Tuesday, May 24

Technology and mundanity.

When a new technology appears, it's tricky to know how it's going to turn out. When it's new and shiny and different and special, we tend to think it'll always be special. But, once we get used to having it around, a bit of us rubs off on it, and it becomes slightly human. Ringtones are a good example of this. Watch an episode of Star Trek. All their communicators make exactly the same noise. A large group of starship officers is having a chat or a fight; we hear a blip-blip; and only one of them reacts. We know now that this is total nonsense: if all the communicators had the same alert tone, every single officer would start patting their pockets and looking at each other aimlessly. When Star Trek was thought of, tiny portable comms devices did not exist, so the writers felt that the officers would pay close respectful attention to such amazing gadgets. Now we've all got at least one, and they've become a bit human, each with its own, infinitely annoying, voice.

For all his faults, this is one thing George Lucas gets dead right. One day, maybe we will have hyper-drives and droids and guns that fire streaks of hot light, and, after a brief honeymoon period, we will treat them just as Han Solo does: we'll kick them and swear at them.

All this is leading up to a thought that occurred to me the other day.

If we ever invent proper teleportation devices, I reckon I know what one of their most popular uses will be. Not transport: something that dangerous, we'll use it on inanimate objects for many years before we risk atomising ourselves. No, the first major marketing success of teleporters will be little devices that fit discretely into your underwear. Bladder full? Bowels shifting? Press a button and go for it. Nobody need ever know. All those times when you really, really need to go but just can't get to a WC — no more. Toilet breaks a thing of the past. Imagine the effect on the arts: operas could be tripled in length, with no need for intermissions. Never having to use a public toilet ever again: this would be true freedom, the likes of which humankind has never known before.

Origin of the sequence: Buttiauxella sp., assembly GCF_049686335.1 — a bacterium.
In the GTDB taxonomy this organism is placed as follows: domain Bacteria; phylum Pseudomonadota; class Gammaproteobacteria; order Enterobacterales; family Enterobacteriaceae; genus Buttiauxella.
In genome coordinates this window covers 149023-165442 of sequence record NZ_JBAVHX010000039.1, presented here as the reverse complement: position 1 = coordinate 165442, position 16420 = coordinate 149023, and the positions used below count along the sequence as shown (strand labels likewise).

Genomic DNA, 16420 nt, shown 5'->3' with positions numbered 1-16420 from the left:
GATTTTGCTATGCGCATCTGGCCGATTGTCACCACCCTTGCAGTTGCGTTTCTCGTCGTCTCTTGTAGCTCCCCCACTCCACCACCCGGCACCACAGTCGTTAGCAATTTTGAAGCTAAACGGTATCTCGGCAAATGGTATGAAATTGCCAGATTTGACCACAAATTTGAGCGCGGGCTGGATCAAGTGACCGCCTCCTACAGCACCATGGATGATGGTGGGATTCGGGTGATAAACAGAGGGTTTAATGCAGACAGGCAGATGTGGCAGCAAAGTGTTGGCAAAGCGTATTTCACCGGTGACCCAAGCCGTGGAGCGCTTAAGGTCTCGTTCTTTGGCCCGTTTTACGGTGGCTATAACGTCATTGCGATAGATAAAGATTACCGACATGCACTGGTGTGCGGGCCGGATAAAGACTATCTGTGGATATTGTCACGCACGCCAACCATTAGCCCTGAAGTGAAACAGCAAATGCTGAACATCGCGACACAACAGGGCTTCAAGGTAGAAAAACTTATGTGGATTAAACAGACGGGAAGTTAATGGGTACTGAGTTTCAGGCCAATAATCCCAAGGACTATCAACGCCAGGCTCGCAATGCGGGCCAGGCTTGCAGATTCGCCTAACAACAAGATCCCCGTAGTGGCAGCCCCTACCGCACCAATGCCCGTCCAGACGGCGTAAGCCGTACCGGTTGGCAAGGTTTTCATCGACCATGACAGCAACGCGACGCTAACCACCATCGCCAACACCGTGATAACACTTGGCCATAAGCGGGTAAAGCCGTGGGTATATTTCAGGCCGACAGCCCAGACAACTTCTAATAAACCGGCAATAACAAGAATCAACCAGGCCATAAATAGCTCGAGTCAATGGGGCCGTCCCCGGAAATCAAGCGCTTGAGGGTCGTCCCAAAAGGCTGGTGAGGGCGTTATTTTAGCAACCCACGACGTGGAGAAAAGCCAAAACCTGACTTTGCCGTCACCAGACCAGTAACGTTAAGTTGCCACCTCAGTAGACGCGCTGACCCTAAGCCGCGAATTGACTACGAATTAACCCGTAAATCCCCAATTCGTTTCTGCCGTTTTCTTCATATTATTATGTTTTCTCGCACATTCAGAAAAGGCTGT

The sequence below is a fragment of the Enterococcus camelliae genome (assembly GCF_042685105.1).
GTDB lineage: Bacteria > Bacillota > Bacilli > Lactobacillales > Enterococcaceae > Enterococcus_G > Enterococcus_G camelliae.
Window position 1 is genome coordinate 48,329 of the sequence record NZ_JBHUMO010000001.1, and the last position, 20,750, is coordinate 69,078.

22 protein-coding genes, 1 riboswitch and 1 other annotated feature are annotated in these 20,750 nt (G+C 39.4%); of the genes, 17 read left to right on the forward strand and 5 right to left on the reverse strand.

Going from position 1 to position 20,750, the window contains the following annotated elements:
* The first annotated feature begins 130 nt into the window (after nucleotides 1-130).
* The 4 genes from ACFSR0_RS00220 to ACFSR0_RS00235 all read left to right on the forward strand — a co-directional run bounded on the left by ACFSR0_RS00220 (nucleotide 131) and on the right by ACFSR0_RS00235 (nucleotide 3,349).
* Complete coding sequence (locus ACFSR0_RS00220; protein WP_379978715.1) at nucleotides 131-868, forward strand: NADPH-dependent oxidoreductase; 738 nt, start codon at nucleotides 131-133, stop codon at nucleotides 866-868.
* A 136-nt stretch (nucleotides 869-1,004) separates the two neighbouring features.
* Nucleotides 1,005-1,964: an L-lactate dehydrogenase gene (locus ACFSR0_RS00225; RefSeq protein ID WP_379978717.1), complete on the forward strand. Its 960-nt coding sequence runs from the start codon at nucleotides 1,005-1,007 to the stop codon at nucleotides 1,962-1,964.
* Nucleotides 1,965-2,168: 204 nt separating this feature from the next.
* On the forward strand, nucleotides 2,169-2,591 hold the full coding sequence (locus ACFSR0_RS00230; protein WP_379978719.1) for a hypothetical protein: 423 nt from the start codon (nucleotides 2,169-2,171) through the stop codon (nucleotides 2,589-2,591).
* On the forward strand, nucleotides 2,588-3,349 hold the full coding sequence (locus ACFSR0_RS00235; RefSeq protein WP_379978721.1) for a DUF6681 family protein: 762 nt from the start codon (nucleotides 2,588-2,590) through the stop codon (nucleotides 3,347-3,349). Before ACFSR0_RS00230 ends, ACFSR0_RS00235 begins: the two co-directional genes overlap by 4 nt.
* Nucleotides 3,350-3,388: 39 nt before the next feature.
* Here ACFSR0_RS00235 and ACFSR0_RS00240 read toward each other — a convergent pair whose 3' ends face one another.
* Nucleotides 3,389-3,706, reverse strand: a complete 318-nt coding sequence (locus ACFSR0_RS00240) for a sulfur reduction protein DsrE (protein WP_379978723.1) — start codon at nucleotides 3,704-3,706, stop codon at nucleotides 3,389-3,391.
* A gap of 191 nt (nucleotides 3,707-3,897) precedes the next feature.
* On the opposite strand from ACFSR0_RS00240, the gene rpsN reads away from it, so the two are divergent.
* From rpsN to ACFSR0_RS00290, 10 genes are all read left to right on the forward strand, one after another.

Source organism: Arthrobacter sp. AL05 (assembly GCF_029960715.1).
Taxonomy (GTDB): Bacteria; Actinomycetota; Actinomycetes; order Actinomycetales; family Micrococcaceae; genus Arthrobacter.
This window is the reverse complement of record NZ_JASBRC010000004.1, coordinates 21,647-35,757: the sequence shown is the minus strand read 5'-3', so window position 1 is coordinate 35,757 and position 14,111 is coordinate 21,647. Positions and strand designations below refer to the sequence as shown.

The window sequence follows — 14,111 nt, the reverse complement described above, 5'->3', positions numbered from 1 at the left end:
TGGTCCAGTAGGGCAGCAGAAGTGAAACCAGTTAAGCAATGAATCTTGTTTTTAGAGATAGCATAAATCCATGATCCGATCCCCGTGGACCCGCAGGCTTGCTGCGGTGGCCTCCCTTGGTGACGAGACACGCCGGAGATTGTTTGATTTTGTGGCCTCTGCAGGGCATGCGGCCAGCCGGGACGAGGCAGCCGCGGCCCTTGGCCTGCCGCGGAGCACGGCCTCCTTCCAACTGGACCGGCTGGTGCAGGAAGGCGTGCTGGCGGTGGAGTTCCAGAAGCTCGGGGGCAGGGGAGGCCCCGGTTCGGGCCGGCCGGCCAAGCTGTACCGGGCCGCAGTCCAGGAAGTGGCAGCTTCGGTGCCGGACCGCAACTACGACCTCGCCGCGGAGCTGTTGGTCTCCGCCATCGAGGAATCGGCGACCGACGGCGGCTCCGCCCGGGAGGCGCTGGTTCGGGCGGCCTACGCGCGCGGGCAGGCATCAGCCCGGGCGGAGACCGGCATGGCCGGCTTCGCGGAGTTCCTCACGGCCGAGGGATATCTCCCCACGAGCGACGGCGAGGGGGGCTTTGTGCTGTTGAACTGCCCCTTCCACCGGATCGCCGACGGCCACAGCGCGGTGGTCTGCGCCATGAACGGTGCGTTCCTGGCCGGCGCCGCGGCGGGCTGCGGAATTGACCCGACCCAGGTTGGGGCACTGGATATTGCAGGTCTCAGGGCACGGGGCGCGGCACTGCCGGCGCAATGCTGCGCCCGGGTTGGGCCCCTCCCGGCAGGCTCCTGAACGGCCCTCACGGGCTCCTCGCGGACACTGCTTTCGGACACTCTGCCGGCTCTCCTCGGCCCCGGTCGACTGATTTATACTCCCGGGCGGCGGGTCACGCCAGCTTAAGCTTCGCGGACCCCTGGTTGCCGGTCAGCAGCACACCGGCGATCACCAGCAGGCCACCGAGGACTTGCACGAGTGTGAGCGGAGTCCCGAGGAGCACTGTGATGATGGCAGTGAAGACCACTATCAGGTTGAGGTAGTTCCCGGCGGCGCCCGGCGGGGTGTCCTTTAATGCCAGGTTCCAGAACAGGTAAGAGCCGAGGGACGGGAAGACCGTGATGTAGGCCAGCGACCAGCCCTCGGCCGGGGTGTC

And then the practical jokes would start. Some bright spark would hack the thing, changing the factory destination settings so that they could piss on chavs remotely. A wave of utterly disgusting crime would very literally besmirch our society, until the politicos reacted with some new and wildly inappropriate law against... what would we call it? Remote defecation? Scataporting? Telefouling? Yeah, telefouling has a ring to it. Telefoulers would get five years in clink and, upon release, would be banned for life from owning a pissporter, hence creating a new black market. Would you attach an unlicensed, unguaranteed pissporter of uncertain provenance? I know I wouldn't. Doctors would learn to cope with a range of fascinating and embarassing new injuries suffered by the criminal classes. Many of them would be crippled. Such injuries would become so commonplace that anyone with a pronounced limp would be openly mocked in the streets.

And Californians would attach them to their pets.
 

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